Cells 08 01647 g001
Table 1. Immunosuppressive mechanisms of myeloid-derived suppressor cells (MDSCs).
Table 1. Immunosuppressive mechanisms of myeloid-derived suppressor cells (MDSCs).
MechanismMediated ByEffect
Induction of immunosuppressive cellsRelease of IFN-γ, IL-10, and TGF-βInduction of Tregs
Release of IL-10Generation of M2 macrophages
Impaired lymphocyte homingCleavage of L-selectin by the metalloprotease ADAM 17Reduction in the homing and antigen-dependent activation of CD8+ T cells in lymph nodes
Downregulation of CD44 and P-selectin by NO-producing M-MDSCBlocking of T cell extravasation and tissue infiltration
Production of reactive oxygen species (ROS)NADPH oxidase 2 (NOX-2)Reduced CD3ζ-chain expression Inhibition of T cell proliferation Increase of ARG1 expression
Nitric oxide productionInduction of COX-2 expression Induction of HIF-1α expression Increase of ARG1 expressionInduction of T cell anergy
Induction of nitrogen speciesInduction of T cell apoptosis
TCR nitration
Chemokine nitration
Cysteine/cystine and L-arginine deprivationIncreased uptake of L-arginine by the CAT2B transporterReduced TCR ζ-chain expression Inhibition of T cell proliferation Increase of ARG1
Increased uptake of cysteine via SLC7A11 transporterReduced protein synthesis Glutathione production
Adenosine productionInduction of the ectoenzymes CD39 and CD73 via TGFβ and hypoxiaDecreased phosphorylation of Zap70, ERK, and Akt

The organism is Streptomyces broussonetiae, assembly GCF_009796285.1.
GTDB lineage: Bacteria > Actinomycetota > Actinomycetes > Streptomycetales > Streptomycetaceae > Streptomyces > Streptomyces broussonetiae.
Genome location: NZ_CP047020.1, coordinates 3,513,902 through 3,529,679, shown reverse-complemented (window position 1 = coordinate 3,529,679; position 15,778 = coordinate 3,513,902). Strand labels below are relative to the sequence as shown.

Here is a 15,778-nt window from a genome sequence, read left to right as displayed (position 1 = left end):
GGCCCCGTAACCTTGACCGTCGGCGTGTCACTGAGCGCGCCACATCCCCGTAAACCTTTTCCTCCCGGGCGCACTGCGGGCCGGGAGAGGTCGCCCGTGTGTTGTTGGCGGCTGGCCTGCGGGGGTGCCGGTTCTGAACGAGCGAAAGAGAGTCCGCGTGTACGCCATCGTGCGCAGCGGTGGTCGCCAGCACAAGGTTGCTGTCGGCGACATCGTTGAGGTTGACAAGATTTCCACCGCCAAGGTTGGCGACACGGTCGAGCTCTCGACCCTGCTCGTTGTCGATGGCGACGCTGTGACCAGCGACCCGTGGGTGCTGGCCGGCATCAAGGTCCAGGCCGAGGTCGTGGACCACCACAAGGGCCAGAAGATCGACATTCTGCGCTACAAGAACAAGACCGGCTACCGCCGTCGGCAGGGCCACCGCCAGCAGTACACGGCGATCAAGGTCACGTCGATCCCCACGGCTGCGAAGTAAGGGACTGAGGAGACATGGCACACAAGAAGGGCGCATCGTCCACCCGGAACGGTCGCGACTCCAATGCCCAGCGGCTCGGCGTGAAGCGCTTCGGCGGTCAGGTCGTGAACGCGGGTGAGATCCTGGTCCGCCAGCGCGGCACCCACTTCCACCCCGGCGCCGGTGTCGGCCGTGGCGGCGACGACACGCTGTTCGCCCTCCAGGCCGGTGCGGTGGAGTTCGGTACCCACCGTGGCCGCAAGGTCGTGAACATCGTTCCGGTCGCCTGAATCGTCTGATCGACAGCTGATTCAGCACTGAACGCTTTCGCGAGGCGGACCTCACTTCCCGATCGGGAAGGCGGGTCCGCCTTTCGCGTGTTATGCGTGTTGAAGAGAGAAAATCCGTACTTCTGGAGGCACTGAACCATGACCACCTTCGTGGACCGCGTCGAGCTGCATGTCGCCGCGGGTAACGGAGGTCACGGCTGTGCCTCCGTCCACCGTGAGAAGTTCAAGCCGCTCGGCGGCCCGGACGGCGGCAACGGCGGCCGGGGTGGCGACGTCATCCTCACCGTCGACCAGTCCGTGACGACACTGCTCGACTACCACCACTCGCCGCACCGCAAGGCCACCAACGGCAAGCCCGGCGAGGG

Reduced expression of CD95L, perforin, IFN-γ, TNF-α, CD25 in T cells
Activation of immuno-regulatory moleculesHigh expression of B7T cell anergy
High expression of PD-L1T cell apoptosis
High expression of FasLUpregulation of Fas receptor
Table 2. Clinical trials involved in MDSC depletion and modulation in cancer.
Table 2. Clinical trials involved in MDSC depletion and modulation in cancer.
TitleMalignancyTreatmentTrial NoPhase
A Study of RGX-104 in Patients with Advanced Solid Malignancies and LymphomaMalignant neoplasmsRGX-104; Nivolumab Ipilimumab; Docetaxel Pembrolizumab Carboplatin PemetrexedNCT02922764Phase I
Trial to Evaluate Safety and Efficacy of Vinorelbine with Metronomic Administration in Combination with Atezolizumab as Second-line Treatment for Patients with Stage IV Non-small Cell Lung Cancer (VinMetAtezo)Non-small cell lung cancerAtezolizumab VinorelbineNCT03801304Phase II
Dendritic Cell Vaccine with or Without Gemcitabine Pre-Treatment for Adults and Children with SarcomaSarcomaDendritic Cells VaccineNCT01803152Phase I
Soft tissue sarcomaLysate of Tumor
Bone sarcomaGemcitabine Imiquimod
Capecitabine + Bevacizumab in Patients with Recurrent GlioblastomaGlioblastomaCapecitabine BevacizumabNCT02669173Phase I
Back to TopTop